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Is WoW Free to Play with Microsoft?

Hi friend! I‘m sure you‘ve heard about Microsoft‘s upcoming acquisition of Activision Blizzard by now. This has big implications for the future of gaming icons like Call of Duty, Overwatch, and World of Warcraft.

In particular, you may be wondering: will the legendary MMORPG World of Warcraft go free-to-play after Microsoft takes over?

The short answer is: unlikely in the near future. Microsoft will gain ownership of WoW in 2023. However, drastically changing monetization seems risky when WoW still brings in over $100 million revenue annually from subscriptions.

But could Microsoft make WoW permanently free down the road? Or will they find a middle ground like discounts for Game Pass members? Let‘s dive deeper into the factors at play.

WoW Currently Requires a $15/Month Subscription Fee

First, it helps to understand WoW‘s current business model. WoW has required a subscription fee ever since launching back in 2004. Here‘s a quick recap:

  • WoW is free-to-play up to level 20, but subscriptions are required after that point. No way around it!
  • The standard subscription fee is $14.99 per month. Discounts are offered for 3-month ($13/month) and 6-month ($12.99/month) subs.
  • Expansions like 2022‘s Dragonflight must be purchased separately every 2 years or so.
  • In 2021, WoW reportedly still had around 3 million subscribers globally.
  • That puts annual revenue from subs at over $100 million even with players dipping in and out between expansions.

So subscriptions are still big business for WoW even after 17 years. This consistent revenue stream means Blizzard will be very cautious about disrupting it.

Microsoft Will Soon Own WoW After Acquiring Activision Blizzard

In January 2022, Microsoft rocked the gaming industry by announcing plans to acquire Activision Blizzard for nearly $69 billion. This gives them control of Activision‘s popular franchises like Call of Duty and Overwatch.

But the deal also gives Microsoft the rights to Activision Blizzard games like WoW. The acquisition is awaiting regulatory approval but expected to finalize by June 2023.

After that point, Microsoft Gaming CEO Phil Spencer will oversee strategy for Activision Blizzard‘s titles. This includes potentially integrating them into Microsoft‘s Xbox and PC ecosystems.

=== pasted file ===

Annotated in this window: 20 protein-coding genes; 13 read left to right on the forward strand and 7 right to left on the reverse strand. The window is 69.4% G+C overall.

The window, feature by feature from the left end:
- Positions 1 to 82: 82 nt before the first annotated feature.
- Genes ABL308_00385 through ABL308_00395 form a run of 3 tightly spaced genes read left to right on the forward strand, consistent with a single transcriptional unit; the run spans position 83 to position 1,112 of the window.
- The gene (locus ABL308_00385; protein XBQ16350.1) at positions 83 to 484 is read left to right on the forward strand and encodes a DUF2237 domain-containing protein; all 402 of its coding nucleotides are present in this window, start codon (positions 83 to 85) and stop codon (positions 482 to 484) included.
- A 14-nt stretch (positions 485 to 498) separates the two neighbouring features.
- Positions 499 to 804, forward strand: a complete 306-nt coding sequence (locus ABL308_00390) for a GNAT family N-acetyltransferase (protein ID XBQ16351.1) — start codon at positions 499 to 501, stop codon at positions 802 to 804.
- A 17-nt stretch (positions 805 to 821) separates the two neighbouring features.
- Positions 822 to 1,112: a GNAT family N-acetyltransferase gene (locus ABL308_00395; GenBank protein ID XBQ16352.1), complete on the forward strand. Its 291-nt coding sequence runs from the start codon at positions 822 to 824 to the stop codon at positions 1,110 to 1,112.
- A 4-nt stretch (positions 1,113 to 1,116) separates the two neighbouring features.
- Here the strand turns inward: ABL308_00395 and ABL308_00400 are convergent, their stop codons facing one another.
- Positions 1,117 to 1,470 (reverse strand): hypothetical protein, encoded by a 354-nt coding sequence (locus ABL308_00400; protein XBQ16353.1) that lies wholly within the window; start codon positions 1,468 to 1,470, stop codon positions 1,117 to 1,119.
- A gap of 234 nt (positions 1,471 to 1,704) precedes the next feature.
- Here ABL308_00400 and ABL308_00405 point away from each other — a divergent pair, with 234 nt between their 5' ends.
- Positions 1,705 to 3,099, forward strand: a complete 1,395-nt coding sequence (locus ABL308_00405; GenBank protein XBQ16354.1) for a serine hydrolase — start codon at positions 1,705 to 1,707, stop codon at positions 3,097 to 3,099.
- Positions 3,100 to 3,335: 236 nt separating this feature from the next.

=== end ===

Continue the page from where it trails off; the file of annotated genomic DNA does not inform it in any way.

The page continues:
So while WoW‘s development and operations won‘t change overnight, Microsoft will now have influence over high-level decisions like pricing.

Could WoW Be Added to Xbox Game Pass?

Now this is where things get interesting. Once the deal closes, Microsoft could technically add Activision Blizzard titles like WoW into their popular Xbox Game Pass service.

For context, Xbox Game Pass provides unlimited access to over 100 games for $9.99 per month. Major Microsoft-owned games like Halo Infinite are included on day one.

If WoW joined Game Pass, subscribers may get the WoW sub bundled at no extra cost. But there are a few reasons that may not happen:

  • WoW makes $180+ million annually from subs based on 3 million players at $15/month. Leaving that money on the table is risky.
  • Game Pass drives low margins. Bundling an expensive service like WoW sub could impact profitability.
  • If not fully bundled, charging for WoW sub on top of Game Pass fee may seem redundant.

Based on that, I‘d say WoW will not be fully free with Game Pass. But Microsoft could still offer discounts like $10 off the WoW sub for Game Pass members. Let‘s explore a few other scenarios next.

How Else Could Microsoft Change WoW Pricing?

While going completely free-to-play seems unlikely, Microsoft does have a range of options to lower barriers for new and returning players such as:

  • Offering limited-time free access periods to incentivize players to resubscribe and stick around after reengaging with the game. Data shows this strategy converts well for lapsed users!